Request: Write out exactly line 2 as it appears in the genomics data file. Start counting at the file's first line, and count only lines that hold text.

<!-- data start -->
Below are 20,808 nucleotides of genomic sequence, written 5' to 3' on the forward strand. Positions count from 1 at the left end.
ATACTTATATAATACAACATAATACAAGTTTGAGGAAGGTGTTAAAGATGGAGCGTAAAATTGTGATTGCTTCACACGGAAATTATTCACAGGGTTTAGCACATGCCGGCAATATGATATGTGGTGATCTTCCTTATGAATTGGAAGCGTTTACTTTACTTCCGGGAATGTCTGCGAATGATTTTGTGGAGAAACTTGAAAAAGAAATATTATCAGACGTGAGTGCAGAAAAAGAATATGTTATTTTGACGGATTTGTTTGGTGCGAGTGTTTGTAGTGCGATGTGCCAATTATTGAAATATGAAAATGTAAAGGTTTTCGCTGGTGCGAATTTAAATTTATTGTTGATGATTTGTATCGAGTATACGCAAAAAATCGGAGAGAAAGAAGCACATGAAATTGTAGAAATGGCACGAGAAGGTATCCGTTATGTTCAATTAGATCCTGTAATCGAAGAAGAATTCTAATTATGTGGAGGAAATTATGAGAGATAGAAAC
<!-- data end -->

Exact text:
ATACTTATATAATACAACATAATACAAGTTTGAGGAAGGTGTTAAAGATGGAGCGTAAAATTGTGATTGCTTCACACGGAAATTATTCACAGGGTTTAGCACATGCCGGCAATATGATATGTGGTGATCTTCCTTATGAATTGGAAGCGTTTACTTTACTTCCGGGAATGTCTGCGAATGATTTTGTGGAGAAACTTGAAAAAGAAATATTATCAGACGTGAGTGCAGAAAAAGAATATGTTATTTTGACGGATTTGTTTGGTGCGAGTGTTTGTAGTGCGATGTGCCAATTATTGAAATATGAAAATGTAAAGGTTTTCGCTGGTGCGAATTTAAATTTATTGTTGATGATTTGTATCGAGTATACGCAAAAAATCGGAGAGAAAGAAGCACATGAAATTGTAGAAATGGCACGAGAAGGTATCCGTTATGTTCAATTAGATCCTGTAATCGAAGAAGAATTCTAATTATGTGGAGGAAATTATGAGAGATAGAAAC